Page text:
It is being used in most case studies, as it takes into consideration the observable stages of learning development. Information is seen as most important when it helps programme managers to make better decisions, so evaluation activities should be planned to coordinate with the decision needs of programme staff. Data collection and reports are taken in order to promote more effective programme management. Due to changes in programmes they are implemented, evaluators' needs will change so the evaluation activities have to adapt to meet these changing needs as well as ensuring continuity of focus where appropriate in order to trace development and performance over time.

This evaluation aims in determining the advantage, value, or implication of a curriculum. It is also assert that all evaluation models share at least one common factor that is to conduct a rigourous evaluation and for reliable and systematic evidence to support any conclusions (Robinson; 2002). In addition, evaluations are therefore a process of quality improvement (Stufflebeam and Shinkfield; 2007).

The CIPP framework was developed as a means of linking evaluation with programme decision making. It aims to provide an analytic and rational basis for programme decision-making, based on a cycle of planning, structuring, implementing and reviewing and revising decisions, each examined through a different aspect of evaluation as in context, input, process and product evaluation. In other word, evaluation in terms as types of decisions it served and categorised it according to its functional role within a system of planned social change. The CIPP model is an attempt to make evaluation directly relevant to the needs of decision-makers during the different phases and activities of a programme.

In the CIPP approach, in order for an evaluation to be useful, it must address those questions which key decision-makers are asking, and must address the questions in ways and language that decision-makers will easily understand. The approach aims to involve the decision-makers in the evaluation planning process as a way of increasing the likelihood of the evaluation findings having relevance and being used. Moreover, evaluation should be a process of delineating, obtaining and providing useful information to decision-makers, with the overall goal of programme or project improvement.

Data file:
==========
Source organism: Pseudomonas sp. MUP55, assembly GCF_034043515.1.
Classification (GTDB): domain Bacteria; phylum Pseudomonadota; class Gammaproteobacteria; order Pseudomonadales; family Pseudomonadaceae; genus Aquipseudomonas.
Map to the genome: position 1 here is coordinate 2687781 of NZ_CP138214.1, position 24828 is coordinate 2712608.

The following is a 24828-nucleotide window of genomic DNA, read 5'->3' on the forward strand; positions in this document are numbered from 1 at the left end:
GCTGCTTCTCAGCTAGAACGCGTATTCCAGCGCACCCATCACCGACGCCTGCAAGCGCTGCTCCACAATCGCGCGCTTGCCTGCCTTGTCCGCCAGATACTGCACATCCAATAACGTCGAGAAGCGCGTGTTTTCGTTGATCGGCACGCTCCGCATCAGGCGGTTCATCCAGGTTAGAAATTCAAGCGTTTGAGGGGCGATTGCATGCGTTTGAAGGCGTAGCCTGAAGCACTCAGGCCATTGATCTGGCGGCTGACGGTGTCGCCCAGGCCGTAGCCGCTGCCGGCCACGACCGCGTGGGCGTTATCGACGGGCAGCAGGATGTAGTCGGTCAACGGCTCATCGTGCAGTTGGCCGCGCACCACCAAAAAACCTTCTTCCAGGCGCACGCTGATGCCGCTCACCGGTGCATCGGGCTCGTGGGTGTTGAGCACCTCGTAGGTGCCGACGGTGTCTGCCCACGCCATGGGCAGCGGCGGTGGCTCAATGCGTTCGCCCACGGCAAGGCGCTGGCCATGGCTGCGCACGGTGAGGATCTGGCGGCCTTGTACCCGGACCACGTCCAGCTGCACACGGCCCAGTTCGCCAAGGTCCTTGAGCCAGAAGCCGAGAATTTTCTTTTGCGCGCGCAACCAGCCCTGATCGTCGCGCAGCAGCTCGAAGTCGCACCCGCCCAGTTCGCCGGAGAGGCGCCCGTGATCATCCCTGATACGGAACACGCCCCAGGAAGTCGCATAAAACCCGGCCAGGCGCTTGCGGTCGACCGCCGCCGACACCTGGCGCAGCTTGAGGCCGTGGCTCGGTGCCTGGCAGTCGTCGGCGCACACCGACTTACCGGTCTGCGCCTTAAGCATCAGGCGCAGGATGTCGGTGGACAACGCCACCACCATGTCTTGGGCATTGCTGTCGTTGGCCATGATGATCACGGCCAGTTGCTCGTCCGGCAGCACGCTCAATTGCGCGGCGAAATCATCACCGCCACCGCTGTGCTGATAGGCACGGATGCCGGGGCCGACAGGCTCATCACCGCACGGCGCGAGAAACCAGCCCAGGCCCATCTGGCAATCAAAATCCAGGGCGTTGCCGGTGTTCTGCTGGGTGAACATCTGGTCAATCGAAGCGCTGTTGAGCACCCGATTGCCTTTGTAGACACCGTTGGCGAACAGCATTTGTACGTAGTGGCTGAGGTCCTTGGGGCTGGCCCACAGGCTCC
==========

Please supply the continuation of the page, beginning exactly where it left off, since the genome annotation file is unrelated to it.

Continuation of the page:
There are many different definitions of evaluation, but one which reflects the CIPP approach is the definition on the programme evaluation is the systematic collection of information about the activities, characteristics, and outcome of programmes for use by specific people to reduce doubts, improve effectiveness, and make decisions with regard to what those curriculum are doing and affecting' (Patton, 1986:14). Stufflebeam sees evaluation's purpose as to establishing and providing useful information for judging decision alternatives and assisting an audience to judge and improve the worth of some educational programme or object and also as to assisting the improvement of policies and programmes.

2.0 Content

The CIPP model focuses on providing the foundation for deriving and validating particular evaluative criteria through an interactive relationship between evaluator and client. CIPP was founded through constructivist approach that involves evaluators to operate on a foundation of trust, showing respect to all stakeholders, apart from power, gender, and cultural backgrounds (Stufflebeam and Shinkfield 2007). In particular, it provides a framework for detecting unexpected defects and strengths (Stufflebeam 2003a). CIPP focuses on improvement of designs, where priority is given to planning and implementation of development efforts. When undertaking a evaluation study using CIPP, evaluators must take into consideration the feasibility of the project scope, safety for all users, significance of impact that the evaluation has on the project as well as project outcomes, and equity for stakeholders and decision makers. Communication between evaluator and stakeholders is kept open, to allow for gathering of data, as well as further analysis and synthesis.